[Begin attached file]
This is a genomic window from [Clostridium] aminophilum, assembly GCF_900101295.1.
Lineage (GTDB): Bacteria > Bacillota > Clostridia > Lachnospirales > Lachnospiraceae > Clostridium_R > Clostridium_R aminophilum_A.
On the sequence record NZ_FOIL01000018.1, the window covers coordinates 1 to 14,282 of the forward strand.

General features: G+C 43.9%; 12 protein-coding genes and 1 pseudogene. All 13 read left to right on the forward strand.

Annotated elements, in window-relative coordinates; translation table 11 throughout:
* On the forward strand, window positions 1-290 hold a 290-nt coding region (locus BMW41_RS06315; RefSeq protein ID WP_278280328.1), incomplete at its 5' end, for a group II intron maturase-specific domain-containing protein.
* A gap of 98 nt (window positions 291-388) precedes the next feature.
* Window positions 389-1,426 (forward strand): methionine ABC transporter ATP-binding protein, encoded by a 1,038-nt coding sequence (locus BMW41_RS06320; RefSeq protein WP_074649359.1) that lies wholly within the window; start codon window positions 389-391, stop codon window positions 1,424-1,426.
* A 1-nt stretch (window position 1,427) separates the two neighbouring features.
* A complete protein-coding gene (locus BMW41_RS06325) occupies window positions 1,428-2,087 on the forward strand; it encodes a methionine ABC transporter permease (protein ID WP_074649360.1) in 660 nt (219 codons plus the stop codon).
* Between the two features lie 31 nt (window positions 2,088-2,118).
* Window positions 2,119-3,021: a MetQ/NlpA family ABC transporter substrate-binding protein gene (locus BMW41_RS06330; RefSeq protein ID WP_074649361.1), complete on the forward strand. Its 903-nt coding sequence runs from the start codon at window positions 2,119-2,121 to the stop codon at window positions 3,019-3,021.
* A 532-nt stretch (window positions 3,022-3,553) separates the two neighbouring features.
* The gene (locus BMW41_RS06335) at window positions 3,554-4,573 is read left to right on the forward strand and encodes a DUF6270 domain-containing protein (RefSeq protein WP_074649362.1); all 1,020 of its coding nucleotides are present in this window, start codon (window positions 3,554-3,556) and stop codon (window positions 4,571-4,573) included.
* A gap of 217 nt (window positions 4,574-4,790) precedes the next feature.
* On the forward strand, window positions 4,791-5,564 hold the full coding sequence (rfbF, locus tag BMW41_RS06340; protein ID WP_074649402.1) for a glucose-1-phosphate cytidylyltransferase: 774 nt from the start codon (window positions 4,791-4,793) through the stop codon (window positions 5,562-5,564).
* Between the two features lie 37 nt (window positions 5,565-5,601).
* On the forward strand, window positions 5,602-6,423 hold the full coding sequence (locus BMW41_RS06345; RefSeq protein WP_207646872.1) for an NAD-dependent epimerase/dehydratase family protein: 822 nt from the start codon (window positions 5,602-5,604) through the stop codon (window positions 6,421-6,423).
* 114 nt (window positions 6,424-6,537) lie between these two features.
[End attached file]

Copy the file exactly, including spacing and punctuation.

This is a genomic window from [Clostridium] aminophilum, assembly GCF_900101295.1.
Lineage (GTDB): Bacteria > Bacillota > Clostridia > Lachnospirales > Lachnospiraceae > Clostridium_R > Clostridium_R aminophilum_A.
On the sequence record NZ_FOIL01000018.1, the window covers coordinates 1 to 14,282 of the forward strand.

General features: G+C 43.9%; 12 protein-coding genes and 1 pseudogene. All 13 read left to right on the forward strand.

Annotated elements, in window-relative coordinates; translation table 11 throughout:
* On the forward strand, window positions 1-290 hold a 290-nt coding region (locus BMW41_RS06315; RefSeq protein ID WP_278280328.1), incomplete at its 5' end, for a group II intron maturase-specific domain-containing protein.
* A gap of 98 nt (window positions 291-388) precedes the next feature.
* Window positions 389-1,426 (forward strand): methionine ABC transporter ATP-binding protein, encoded by a 1,038-nt coding sequence (locus BMW41_RS06320; RefSeq protein WP_074649359.1) that lies wholly within the window; start codon window positions 389-391, stop codon window positions 1,424-1,426.
* A 1-nt stretch (window position 1,427) separates the two neighbouring features.
* A complete protein-coding gene (locus BMW41_RS06325) occupies window positions 1,428-2,087 on the forward strand; it encodes a methionine ABC transporter permease (protein ID WP_074649360.1) in 660 nt (219 codons plus the stop codon).
* Between the two features lie 31 nt (window positions 2,088-2,118).
* Window positions 2,119-3,021: a MetQ/NlpA family ABC transporter substrate-binding protein gene (locus BMW41_RS06330; RefSeq protein ID WP_074649361.1), complete on the forward strand. Its 903-nt coding sequence runs from the start codon at window positions 2,119-2,121 to the stop codon at window positions 3,019-3,021.
* A 532-nt stretch (window positions 3,022-3,553) separates the two neighbouring features.
* The gene (locus BMW41_RS06335) at window positions 3,554-4,573 is read left to right on the forward strand and encodes a DUF6270 domain-containing protein (RefSeq protein WP_074649362.1); all 1,020 of its coding nucleotides are present in this window, start codon (window positions 3,554-3,556) and stop codon (window positions 4,571-4,573) included.
* A gap of 217 nt (window positions 4,574-4,790) precedes the next feature.
* On the forward strand, window positions 4,791-5,564 hold the full coding sequence (rfbF, locus tag BMW41_RS06340; protein ID WP_074649402.1) for a glucose-1-phosphate cytidylyltransferase: 774 nt from the start codon (window positions 4,791-4,793) through the stop codon (window positions 5,562-5,564).
* Between the two features lie 37 nt (window positions 5,565-5,601).
* On the forward strand, window positions 5,602-6,423 hold the full coding sequence (locus BMW41_RS06345; RefSeq protein WP_207646872.1) for an NAD-dependent epimerase/dehydratase family protein: 822 nt from the start codon (window positions 5,602-5,604) through the stop codon (window positions 6,421-6,423).
* 114 nt (window positions 6,424-6,537) lie between these two features.